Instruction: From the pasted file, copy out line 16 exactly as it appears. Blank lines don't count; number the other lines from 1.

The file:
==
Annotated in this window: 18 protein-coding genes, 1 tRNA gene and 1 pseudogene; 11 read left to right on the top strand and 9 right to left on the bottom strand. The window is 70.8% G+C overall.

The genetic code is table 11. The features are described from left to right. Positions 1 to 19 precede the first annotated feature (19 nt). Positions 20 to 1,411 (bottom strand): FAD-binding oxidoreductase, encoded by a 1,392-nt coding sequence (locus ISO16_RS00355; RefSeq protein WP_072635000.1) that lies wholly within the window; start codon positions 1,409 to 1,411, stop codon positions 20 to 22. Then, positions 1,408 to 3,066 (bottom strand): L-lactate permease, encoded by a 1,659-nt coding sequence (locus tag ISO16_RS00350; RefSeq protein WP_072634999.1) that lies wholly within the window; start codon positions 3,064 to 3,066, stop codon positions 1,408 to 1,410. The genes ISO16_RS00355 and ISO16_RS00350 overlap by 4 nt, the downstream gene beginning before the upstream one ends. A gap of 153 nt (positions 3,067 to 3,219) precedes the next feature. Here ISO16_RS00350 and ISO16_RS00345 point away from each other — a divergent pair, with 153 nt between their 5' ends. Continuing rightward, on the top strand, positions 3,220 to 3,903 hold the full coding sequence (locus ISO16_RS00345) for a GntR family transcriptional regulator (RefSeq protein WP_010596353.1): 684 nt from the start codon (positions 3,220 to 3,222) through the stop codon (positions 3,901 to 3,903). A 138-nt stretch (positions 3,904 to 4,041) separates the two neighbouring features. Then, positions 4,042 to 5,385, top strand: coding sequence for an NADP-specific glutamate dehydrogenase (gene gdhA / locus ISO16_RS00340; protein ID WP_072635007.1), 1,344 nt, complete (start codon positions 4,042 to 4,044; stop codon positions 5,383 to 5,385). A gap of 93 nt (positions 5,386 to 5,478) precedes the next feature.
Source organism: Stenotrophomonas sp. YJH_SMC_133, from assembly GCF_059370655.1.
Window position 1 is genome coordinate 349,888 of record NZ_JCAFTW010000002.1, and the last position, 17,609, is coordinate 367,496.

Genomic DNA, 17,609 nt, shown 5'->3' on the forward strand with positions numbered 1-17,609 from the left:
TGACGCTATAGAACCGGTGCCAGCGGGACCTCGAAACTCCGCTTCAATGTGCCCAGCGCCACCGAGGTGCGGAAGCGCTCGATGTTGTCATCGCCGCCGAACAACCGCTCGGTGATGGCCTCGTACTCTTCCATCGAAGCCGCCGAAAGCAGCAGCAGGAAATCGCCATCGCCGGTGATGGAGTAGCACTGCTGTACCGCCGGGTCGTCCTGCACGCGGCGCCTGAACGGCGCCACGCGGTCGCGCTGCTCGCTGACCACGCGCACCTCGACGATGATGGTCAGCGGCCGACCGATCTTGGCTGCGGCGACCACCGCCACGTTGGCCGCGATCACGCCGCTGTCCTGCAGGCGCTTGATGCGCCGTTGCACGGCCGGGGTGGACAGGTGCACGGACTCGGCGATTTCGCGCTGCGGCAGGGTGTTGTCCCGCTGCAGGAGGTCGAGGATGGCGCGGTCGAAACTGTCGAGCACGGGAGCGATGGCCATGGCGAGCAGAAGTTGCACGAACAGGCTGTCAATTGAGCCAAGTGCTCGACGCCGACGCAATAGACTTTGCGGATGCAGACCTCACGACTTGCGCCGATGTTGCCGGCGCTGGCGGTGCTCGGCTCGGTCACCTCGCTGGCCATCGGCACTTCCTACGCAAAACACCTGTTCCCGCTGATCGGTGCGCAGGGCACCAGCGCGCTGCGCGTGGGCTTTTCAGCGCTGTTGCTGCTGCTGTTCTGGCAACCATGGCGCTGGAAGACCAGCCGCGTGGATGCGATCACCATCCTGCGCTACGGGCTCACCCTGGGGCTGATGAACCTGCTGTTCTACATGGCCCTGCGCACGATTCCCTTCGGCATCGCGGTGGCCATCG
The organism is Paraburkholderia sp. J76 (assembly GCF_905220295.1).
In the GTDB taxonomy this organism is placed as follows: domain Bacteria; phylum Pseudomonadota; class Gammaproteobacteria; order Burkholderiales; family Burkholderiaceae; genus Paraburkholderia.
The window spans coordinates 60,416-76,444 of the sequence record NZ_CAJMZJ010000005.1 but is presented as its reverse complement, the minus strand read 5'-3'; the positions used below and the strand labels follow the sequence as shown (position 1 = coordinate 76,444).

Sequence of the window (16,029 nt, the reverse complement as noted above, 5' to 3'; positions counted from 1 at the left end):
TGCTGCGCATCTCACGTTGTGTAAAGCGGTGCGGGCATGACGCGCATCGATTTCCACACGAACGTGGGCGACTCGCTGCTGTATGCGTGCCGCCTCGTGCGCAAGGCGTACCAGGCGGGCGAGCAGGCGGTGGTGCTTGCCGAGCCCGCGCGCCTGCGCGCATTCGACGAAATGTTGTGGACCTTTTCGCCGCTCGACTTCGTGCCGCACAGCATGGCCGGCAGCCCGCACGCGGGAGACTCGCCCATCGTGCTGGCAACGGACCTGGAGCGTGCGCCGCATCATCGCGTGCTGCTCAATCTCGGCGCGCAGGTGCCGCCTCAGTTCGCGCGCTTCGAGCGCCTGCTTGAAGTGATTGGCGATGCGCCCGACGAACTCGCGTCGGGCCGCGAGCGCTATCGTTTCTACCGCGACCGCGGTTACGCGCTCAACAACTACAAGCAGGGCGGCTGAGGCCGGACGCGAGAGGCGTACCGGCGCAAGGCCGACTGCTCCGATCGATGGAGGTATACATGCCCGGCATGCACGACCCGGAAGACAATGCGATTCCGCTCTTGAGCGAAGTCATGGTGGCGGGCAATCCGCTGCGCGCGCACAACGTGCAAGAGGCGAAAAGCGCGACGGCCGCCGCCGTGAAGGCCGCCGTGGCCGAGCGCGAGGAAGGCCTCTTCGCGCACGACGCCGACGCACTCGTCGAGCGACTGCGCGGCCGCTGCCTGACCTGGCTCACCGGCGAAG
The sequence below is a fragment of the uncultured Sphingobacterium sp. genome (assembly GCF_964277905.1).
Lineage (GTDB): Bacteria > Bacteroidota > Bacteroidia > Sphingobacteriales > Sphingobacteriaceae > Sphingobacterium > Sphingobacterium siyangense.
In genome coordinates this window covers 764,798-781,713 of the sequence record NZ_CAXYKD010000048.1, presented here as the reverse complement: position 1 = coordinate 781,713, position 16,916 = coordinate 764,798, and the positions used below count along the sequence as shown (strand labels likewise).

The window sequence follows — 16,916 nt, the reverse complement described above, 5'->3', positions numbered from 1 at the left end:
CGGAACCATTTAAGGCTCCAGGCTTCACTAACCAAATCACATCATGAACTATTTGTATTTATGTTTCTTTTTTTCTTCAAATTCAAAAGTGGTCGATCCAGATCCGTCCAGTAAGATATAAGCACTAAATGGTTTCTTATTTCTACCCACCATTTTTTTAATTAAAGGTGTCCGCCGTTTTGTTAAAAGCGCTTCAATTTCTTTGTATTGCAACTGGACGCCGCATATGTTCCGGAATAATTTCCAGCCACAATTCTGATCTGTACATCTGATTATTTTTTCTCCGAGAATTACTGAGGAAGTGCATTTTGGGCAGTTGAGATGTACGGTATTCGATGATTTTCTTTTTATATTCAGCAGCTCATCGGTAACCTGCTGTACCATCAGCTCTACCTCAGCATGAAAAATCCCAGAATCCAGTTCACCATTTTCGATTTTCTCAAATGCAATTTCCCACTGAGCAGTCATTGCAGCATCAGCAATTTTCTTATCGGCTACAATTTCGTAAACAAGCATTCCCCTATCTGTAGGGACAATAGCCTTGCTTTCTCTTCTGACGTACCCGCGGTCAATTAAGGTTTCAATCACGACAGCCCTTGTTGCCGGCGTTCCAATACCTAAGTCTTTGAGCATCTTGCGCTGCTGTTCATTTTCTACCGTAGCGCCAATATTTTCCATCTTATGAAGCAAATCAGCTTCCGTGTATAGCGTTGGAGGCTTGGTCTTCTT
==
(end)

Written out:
CGGAACCATTTAAGGCTCCAGGCTTCACTAACCAAATCACATCATGAACTATTTGTATTTATGTTTCTTTTTTTCTTCAAATTCAAAAGTGGTCGATCCAGATCCGTCCAGTAAGATATAAGCACTAAATGGTTTCTTATTTCTACCCACCATTTTTTTAATTAAAGGTGTCCGCCGTTTTGTTAAAAGCGCTTCAATTTCTTTGTATTGCAACTGGACGCCGCATATGTTCCGGAATAATTTCCAGCCACAATTCTGATCTGTACATCTGATTATTTTTTCTCCGAGAATTACTGAGGAAGTGCATTTTGGGCAGTTGAGATGTACGGTATTCGATGATTTTCTTTTTATATTCAGCAGCTCATCGGTAACCTGCTGTACCATCAGCTCTACCTCAGCATGAAAAATCCCAGAATCCAGTTCACCATTTTCGATTTTCTCAAATGCAATTTCCCACTGAGCAGTCATTGCAGCATCAGCAATTTTCTTATCGGCTACAATTTCGTAAACAAGCATTCCCCTATCTGTAGGGACAATAGCCTTGCTTTCTCTTCTGACGTACCCGCGGTCAATTAAGGTTTCAATCACGACAGCCCTTGTTGCCGGCGTTCCAATACCTAAGTCTTTGAGCATCTTGCGCTGCTGTTCATTTTCTACCGTAGCGCCAATATTTTCCATCTTATGAAGCAAATCAGCTTCCGTGTATAGCGTTGGAGGCTTGGTCTTCTT